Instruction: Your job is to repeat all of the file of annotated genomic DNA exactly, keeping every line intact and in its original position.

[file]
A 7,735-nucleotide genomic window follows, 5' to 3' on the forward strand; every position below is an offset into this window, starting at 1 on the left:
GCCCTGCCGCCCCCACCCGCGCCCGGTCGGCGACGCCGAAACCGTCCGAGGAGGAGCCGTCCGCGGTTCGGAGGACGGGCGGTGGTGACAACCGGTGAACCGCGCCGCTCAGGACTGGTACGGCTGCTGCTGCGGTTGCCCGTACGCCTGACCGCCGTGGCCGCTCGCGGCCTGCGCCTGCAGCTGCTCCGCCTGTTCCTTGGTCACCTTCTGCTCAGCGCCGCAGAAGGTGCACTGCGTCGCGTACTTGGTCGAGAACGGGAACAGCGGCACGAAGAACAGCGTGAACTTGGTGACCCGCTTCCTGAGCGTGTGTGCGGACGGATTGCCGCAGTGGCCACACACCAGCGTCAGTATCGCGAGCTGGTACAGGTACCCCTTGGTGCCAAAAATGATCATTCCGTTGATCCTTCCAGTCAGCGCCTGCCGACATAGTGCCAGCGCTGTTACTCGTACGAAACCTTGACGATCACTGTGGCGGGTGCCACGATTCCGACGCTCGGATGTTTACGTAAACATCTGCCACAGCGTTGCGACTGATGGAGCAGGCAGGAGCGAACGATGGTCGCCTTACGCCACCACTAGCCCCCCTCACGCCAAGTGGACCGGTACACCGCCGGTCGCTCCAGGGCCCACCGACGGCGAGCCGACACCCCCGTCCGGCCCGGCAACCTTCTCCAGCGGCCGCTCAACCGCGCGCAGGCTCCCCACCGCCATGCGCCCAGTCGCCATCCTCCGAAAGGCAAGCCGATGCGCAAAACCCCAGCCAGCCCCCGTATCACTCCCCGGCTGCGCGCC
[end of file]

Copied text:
A 7,735-nucleotide genomic window follows, 5' to 3' on the forward strand; every position below is an offset into this window, starting at 1 on the left:
GCCCTGCCGCCCCCACCCGCGCCCGGTCGGCGACGCCGAAACCGTCCGAGGAGGAGCCGTCCGCGGTTCGGAGGACGGGCGGTGGTGACAACCGGTGAACCGCGCCGCTCAGGACTGGTACGGCTGCTGCTGCGGTTGCCCGTACGCCTGACCGCCGTGGCCGCTCGCGGCCTGCGCCTGCAGCTGCTCCGCCTGTTCCTTGGTCACCTTCTGCTCAGCGCCGCAGAAGGTGCACTGCGTCGCGTACTTGGTCGAGAACGGGAACAGCGGCACGAAGAACAGCGTGAACTTGGTGACCCGCTTCCTGAGCGTGTGTGCGGACGGATTGCCGCAGTGGCCACACACCAGCGTCAGTATCGCGAGCTGGTACAGGTACCCCTTGGTGCCAAAAATGATCATTCCGTTGATCCTTCCAGTCAGCGCCTGCCGACATAGTGCCAGCGCTGTTACTCGTACGAAACCTTGACGATCACTGTGGCGGGTGCCACGATTCCGACGCTCGGATGTTTACGTAAACATCTGCCACAGCGTTGCGACTGATGGAGCAGGCAGGAGCGAACGATGGTCGCCTTACGCCACCACTAGCCCCCCTCACGCCAAGTGGACCGGTACACCGCCGGTCGCTCCAGGGCCCACCGACGGCGAGCCGACACCCCCGTCCGGCCCGGCAACCTTCTCCAGCGGCCGCTCAACCGCGCGCAGGCTCCCCACCGCCATGCGCCCAGTCGCCATCCTCCGAAAGGCAAGCCGATGCGCAAAACCCCAGCCAGCCCCCGTATCACTCCCCGGCTGCGCGCC